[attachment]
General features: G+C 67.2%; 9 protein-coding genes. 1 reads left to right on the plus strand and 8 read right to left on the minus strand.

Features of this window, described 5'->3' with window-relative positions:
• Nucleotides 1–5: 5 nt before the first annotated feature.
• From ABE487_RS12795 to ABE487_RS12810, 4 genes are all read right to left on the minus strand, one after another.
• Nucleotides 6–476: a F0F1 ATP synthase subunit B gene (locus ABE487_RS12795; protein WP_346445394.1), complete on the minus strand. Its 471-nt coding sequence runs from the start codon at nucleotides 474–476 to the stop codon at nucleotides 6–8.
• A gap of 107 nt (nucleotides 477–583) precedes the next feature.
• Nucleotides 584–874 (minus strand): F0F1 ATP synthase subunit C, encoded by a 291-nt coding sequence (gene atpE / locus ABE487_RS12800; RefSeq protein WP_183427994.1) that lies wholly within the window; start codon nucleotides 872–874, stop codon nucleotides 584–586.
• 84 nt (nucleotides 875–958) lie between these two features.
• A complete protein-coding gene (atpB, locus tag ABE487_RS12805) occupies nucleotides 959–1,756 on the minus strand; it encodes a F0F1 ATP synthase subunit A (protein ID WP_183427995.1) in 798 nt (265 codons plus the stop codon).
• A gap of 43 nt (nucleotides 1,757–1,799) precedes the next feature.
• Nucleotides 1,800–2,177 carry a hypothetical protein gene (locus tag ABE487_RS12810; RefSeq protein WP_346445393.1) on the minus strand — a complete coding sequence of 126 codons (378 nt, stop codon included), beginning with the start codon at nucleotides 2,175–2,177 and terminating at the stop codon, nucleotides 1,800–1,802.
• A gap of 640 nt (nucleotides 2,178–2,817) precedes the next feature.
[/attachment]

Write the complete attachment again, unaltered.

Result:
General features: G+C 67.2%; 9 protein-coding genes. 1 reads left to right on the plus strand and 8 read right to left on the minus strand.

Features of this window, described 5'->3' with window-relative positions:
• Nucleotides 1–5: 5 nt before the first annotated feature.
• From ABE487_RS12795 to ABE487_RS12810, 4 genes are all read right to left on the minus strand, one after another.
• Nucleotides 6–476: a F0F1 ATP synthase subunit B gene (locus ABE487_RS12795; protein WP_346445394.1), complete on the minus strand. Its 471-nt coding sequence runs from the start codon at nucleotides 474–476 to the stop codon at nucleotides 6–8.
• A gap of 107 nt (nucleotides 477–583) precedes the next feature.
• Nucleotides 584–874 (minus strand): F0F1 ATP synthase subunit C, encoded by a 291-nt coding sequence (gene atpE / locus ABE487_RS12800; RefSeq protein WP_183427994.1) that lies wholly within the window; start codon nucleotides 872–874, stop codon nucleotides 584–586.
• 84 nt (nucleotides 875–958) lie between these two features.
• A complete protein-coding gene (atpB, locus tag ABE487_RS12805) occupies nucleotides 959–1,756 on the minus strand; it encodes a F0F1 ATP synthase subunit A (protein ID WP_183427995.1) in 798 nt (265 codons plus the stop codon).
• A gap of 43 nt (nucleotides 1,757–1,799) precedes the next feature.
• Nucleotides 1,800–2,177 carry a hypothetical protein gene (locus tag ABE487_RS12810; RefSeq protein WP_346445393.1) on the minus strand — a complete coding sequence of 126 codons (378 nt, stop codon included), beginning with the start codon at nucleotides 2,175–2,177 and terminating at the stop codon, nucleotides 1,800–1,802.
• A gap of 640 nt (nucleotides 2,178–2,817) precedes the next feature.